Front Page Titles (by Subject) TO ALEXANDER HAMILTON. [PRIVATE.] - The Writings of George Washington, vol. XIII (1794-1798)
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TO ALEXANDER HAMILTON. [PRIVATE.] - George Washington, The Writings of George Washington, vol. XIII (1794-1798) 
The Writings of George Washington, collected and edited by Worthington Chauncey Ford (New York and London: G. P. Putnam’s Sons, 1890). Vol. XIII (1794-1798).
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TO ALEXANDER HAMILTON.
Philadelphia, 1 September, 1796.
My Dear Sir,
About the middle of last week I wrote to you; and that it might escape the eye of the inquisitive (for some of my letters have lately been pried into), I took the liberty of putting it under a cover to Mr. Jay.
Since then, revolving on the paper that was inclosed therein, on the various matters it contained, and on the first expression of the advice or recommendation which was given in it, I have regretted that another subject (which in my estimation is of interesting concern to the well-being of this country) was not touched upon also;—I mean education generally, as one of the surest means of enlightening and giving just ways of thinking to our citizens, but particularly the establishment of a university; where the youth from all parts of the United States might receive the polish of erudition in the arts, sciences, and belles-lettres; and where those who were disposed to run a political course might not only be instructed in the theory and principles, but (this seminary being at the seat of the general government) where the legislature would be in session half the year, and the interests and politics of the nation of course would be discussed, they would lay the surest foundation for the practical part also.
But that which would render it of the highest importance, in my opinion, is, that the juvenal period of life, when friendships are formed, and habits established, that will stick by one; the youth or young men from different parts of the United States would be assembled together, and would by degrees discover that there was not that cause for those jealousies and prejudices which one part of the Union had imbibed against another part:—of course, sentiments of more liberality in the general policy of the country would result from it. What but the mixing of people from different parts of the United States during the war rubbed off these impressions? A century, in the ordinary intercourse, would not have accomplished what the seven years’ association in arms did; but that ceasing, prejudices are beginning to revive again, and never will be eradicated so effectually by any other means as the intimate intercourse of characters in early life,—who, in all probability, will be at the head of the counsels of this country in a more advanced stage of it.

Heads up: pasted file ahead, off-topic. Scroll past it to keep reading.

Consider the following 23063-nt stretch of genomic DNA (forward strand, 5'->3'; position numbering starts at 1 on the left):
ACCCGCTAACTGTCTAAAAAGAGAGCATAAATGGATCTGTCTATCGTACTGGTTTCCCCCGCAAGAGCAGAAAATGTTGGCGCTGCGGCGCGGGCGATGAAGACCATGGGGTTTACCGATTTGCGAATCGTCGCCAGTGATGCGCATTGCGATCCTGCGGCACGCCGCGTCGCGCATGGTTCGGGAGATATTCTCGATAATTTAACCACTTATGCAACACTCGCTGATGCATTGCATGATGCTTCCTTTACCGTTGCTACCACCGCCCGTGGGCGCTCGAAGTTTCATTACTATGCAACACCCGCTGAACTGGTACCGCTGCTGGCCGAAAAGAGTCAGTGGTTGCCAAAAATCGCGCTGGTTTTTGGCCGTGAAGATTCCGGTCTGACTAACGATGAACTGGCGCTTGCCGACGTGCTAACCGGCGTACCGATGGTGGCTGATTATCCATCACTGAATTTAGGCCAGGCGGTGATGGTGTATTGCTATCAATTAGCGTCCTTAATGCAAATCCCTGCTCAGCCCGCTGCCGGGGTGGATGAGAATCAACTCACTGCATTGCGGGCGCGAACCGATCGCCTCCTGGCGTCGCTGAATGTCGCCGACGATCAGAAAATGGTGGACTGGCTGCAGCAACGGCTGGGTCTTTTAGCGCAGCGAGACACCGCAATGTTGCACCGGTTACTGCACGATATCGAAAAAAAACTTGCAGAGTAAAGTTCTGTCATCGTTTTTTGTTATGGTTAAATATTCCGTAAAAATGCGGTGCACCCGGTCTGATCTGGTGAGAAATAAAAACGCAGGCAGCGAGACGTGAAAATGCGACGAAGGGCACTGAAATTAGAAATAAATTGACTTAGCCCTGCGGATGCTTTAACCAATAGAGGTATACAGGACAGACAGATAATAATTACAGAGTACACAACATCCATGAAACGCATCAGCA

To show that this is no new idea of mine, I may appeal to my early communications to Congress; and to prove how seriously I have reflected on it since, and how well disposed I have been, and still am, to contribute my aid towards carrying the measure into effect, I inclose you the extract of a letter from me to the governor of Virginia on this subject, and a copy of the resolves of the legislature of that State in consequence thereof.
I have not the smallest doubt that this donation (when the navigation is in complete operation, which it certainly will be in less than two years), will amount to £1200 to £1500 sterling a year, and become a rapidly increasing fund. The proprietors of the federal city have talked of doing something handsome towards it likewise; and if Congress would appropriate some of the western lands to the same uses, funds sufficient, and of the most permanent and increasing sort, might be so established as to invite the ablest professors in Europe to conduct it.
Let me pray you, therefore to introduce a section in the address expressive of these sentiments, and recommendatory of the measure, without any mention, however, of my proposed personal contribution to the plan.
Such a section would come in very properly after the one which relates to our religious obligations, or in a preceding part, as one of the recommendatory measures to counteract the evils arising from geographical discriminations. With affectionate regard, I am always.1
[1 ]“I return the draft, corrected agreeably to your intimations. You will observe a short paragraph added respecting education. As to the establishment of a university, it is a point which, in connection with the military schools, and some other things, I meant, agreeably to your desire, to suggest to you as parts of your speech at the opening of the session. There will several things come there much better than in a general address to the people, which likewise would swell the address too much. Had I health enough, it was my intention to have written it over, in which case I would both have improved and abridged. But this is not the case. I seem now to have regularly a period of ill health every summer. I think it will be advisable simply to send the address by your secretary to Dunlap. It will, of course, find its way into all the other papers. Some person on the spot ought to be charged with a careful examination of the impression by the proof-sheet.”—Hamilton to Washington, 5 September, 1796.